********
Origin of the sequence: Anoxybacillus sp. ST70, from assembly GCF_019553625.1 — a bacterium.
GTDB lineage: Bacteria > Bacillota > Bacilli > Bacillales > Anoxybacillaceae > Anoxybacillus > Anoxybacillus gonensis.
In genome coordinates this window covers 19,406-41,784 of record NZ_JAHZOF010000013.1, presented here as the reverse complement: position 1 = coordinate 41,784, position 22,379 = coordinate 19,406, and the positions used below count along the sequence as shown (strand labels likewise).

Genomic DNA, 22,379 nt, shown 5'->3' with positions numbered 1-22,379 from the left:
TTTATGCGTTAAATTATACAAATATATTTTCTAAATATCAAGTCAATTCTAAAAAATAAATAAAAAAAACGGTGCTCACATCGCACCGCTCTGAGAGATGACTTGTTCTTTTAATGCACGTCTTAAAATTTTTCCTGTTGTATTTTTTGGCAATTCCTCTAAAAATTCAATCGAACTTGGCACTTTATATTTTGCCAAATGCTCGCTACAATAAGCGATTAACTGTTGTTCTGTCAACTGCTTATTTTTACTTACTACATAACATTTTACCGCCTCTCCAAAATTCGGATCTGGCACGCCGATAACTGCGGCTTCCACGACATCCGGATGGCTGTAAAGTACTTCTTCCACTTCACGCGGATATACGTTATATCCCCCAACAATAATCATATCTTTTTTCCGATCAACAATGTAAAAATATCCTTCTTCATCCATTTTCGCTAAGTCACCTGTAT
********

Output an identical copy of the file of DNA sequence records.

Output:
Origin of the sequence: Anoxybacillus sp. ST70, from assembly GCF_019553625.1 — a bacterium.
GTDB lineage: Bacteria > Bacillota > Bacilli > Bacillales > Anoxybacillaceae > Anoxybacillus > Anoxybacillus gonensis.
In genome coordinates this window covers 19,406-41,784 of record NZ_JAHZOF010000013.1, presented here as the reverse complement: position 1 = coordinate 41,784, position 22,379 = coordinate 19,406, and the positions used below count along the sequence as shown (strand labels likewise).

Genomic DNA, 22,379 nt, shown 5'->3' with positions numbered 1-22,379 from the left:
TTTATGCGTTAAATTATACAAATATATTTTCTAAATATCAAGTCAATTCTAAAAAATAAATAAAAAAAACGGTGCTCACATCGCACCGCTCTGAGAGATGACTTGTTCTTTTAATGCACGTCTTAAAATTTTTCCTGTTGTATTTTTTGGCAATTCCTCTAAAAATTCAATCGAACTTGGCACTTTATATTTTGCCAAATGCTCGCTACAATAAGCGATTAACTGTTGTTCTGTCAACTGCTTATTTTTACTTACTACATAACATTTTACCGCCTCTCCAAAATTCGGATCTGGCACGCCGATAACTGCGGCTTCCACGACATCCGGATGGCTGTAAAGTACTTCTTCCACTTCACGCGGATATACGTTATATCCCCCAACAATAATCATATCTTTTTTCCGATCAACAATGTAAAAATATCCTTCTTCATCCATTTTCGCTAAGTCACCTGTAT